> at the Center for Peace and Tolerance in Pristina.  Mr. Halauska is 86
> old, but still very strong and mobile for his age.  He came to pick up
> newspapers and fresh food as humanitarian assistance from the CPT.  He
> chatted with his friends and left the Center's office a bit after 10am.
> very same day, in the afternoon, his corpse was found in Grmija, a park
> excursion site near Pristina.  He was shot in the back of the head.
> Previously, he had been beaten and had internal bleeding.  He was dragged
> out of an apartment in the center of Pristina, barefoot and probably
> in two blankets, unconscious, by 5-6 persons who carried him to Grmija
> he was murdered.  His body was identified earlier today, Wednesday.
> Metodije Halauska is of  Czech nationality.  He is not a Serb, to be
> nor an Albanian to be spared.  Yes, he spoke Serbian and above all felt
> a Yugoslav.  Whom did grandpa Metodije harm?  Did he kill or attack
> Perhaps, he was a war criminal???
> But grandpa Metodije owned a large apartment.  He refused to move out the
> apartment even after numerous threats, attacks, break-ins and robberies.
> one has moved into his apartment so far.  They did not steal his dinars,
> because they are worthless in Pristina.  But they did kill him because
> did not like the language he used.
> The killing of innocent and really innocent people goes on.  Can anyone
> how people in Pristina, Kosovo, live?  Especially Serbs who celebrate
> new day. Does anyone want to hear and see the suffering of a people which
> has been assisted by the whole world?
> We were bombed because we violated human rights, they say.  Those who
> apparently did that out of their respect for human rights.  Where are they
> now?
> Please, send us at least one of those human rights activists, so that we
> treat him with the murder of our grandpa Metodije!
> I am a Serb and they want to disconnect my e-mail account because I write
> Serbian in Kosovo!  We are forced to use all sorts of languages, apart
> Serbian.  We do not dare leave our apartments and houses without escort,
> while KFOR and the Police check on us periodically.  No one can go to a
> store, restaurant, cafe, let alone to a church or cemetery.  We are not
> allowed to pray
> for the living, nor to mourn our dead.
> If someone gets this message, the remaining Serbs in Kosovo beg you o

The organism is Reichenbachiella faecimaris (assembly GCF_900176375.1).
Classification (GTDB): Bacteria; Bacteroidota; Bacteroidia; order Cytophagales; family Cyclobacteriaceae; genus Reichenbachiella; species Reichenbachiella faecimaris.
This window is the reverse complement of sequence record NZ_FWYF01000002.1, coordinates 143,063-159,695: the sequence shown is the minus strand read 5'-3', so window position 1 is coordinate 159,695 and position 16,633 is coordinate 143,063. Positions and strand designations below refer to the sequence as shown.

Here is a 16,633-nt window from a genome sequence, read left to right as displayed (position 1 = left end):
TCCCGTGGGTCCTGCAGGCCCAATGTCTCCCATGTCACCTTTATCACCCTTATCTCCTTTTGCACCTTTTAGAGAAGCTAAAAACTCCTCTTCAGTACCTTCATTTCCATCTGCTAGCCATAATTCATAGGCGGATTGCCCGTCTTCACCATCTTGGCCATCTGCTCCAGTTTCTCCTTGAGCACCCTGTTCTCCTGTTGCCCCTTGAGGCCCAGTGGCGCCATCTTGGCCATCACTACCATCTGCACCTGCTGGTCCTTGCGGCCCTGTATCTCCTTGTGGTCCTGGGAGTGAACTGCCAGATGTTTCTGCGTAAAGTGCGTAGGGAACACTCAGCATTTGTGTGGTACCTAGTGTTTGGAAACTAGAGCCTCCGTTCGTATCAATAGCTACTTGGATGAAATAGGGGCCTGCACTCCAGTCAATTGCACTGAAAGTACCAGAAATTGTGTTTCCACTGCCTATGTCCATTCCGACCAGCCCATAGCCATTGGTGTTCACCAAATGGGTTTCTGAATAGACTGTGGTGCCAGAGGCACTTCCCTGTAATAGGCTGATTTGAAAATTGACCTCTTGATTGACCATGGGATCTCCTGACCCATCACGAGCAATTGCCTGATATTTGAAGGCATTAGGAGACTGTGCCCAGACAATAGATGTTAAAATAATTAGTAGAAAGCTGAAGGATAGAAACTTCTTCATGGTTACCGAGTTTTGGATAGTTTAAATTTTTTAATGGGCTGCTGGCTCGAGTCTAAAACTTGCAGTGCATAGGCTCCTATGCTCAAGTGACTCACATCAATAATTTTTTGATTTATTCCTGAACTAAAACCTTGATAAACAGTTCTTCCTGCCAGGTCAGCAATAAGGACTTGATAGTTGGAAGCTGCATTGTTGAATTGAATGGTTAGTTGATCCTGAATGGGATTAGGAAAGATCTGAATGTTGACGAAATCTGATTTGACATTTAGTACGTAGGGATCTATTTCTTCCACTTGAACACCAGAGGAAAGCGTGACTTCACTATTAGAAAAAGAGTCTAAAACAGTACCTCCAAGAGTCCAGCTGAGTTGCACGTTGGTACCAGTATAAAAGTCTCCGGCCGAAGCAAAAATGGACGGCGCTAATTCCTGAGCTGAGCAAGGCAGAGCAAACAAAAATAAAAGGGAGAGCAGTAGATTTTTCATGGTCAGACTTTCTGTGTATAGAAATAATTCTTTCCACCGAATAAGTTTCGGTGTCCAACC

> forward it.  Let the world know that out of 20,972 Serbs in Pristina
> the war, about 300 remain, and that grandpa Metodije is gone.
> -------------------------------
> The author of the letter is one of the staffers at the CPT office in
> Pristina. His or her name is withheld for obvious reasons.
>                    BRUTALLY MURDERED AN 87 YEAR
>                    OLD MAN
>                    April 06, 2000
> Pristina, April 6th - Ethnic Albanian terrorists brutally murdered
> Haljauska, an ethnic Czech aged 87, in Pristina's Grmija Park on Sunday,
> April 3rd, the Center for Peace and Tolerance said
> today.
> The terrorists abused Haljauska in his apartment in downtown Pristina
> they shot him in the back of the head in the park.
> The Center for Peace and Tolerance said the only possible reason for this
> murder could be that Haljauska was not an ethnic Albanian. All
> non-Albanians in Kosovo receive disturbing and threatening phone calls and
> are exposed to constant pressure.
> "Pristina is now a place where extermination is conducted, a place where
> non-Albanian citizens live in prison, and the right to move freely they
> with their lives", it is emphasized in the statement and a question was
> posed: Who is now going to bomb Pristina because
> of the violation of human rights?
> The center reiterated in its statement that there are no classes in
> language in Pristina, no Serb restaurants or cafes, that Serbs cannot move
> freely, even to go to church or the cemetery.
> _______________________________________________________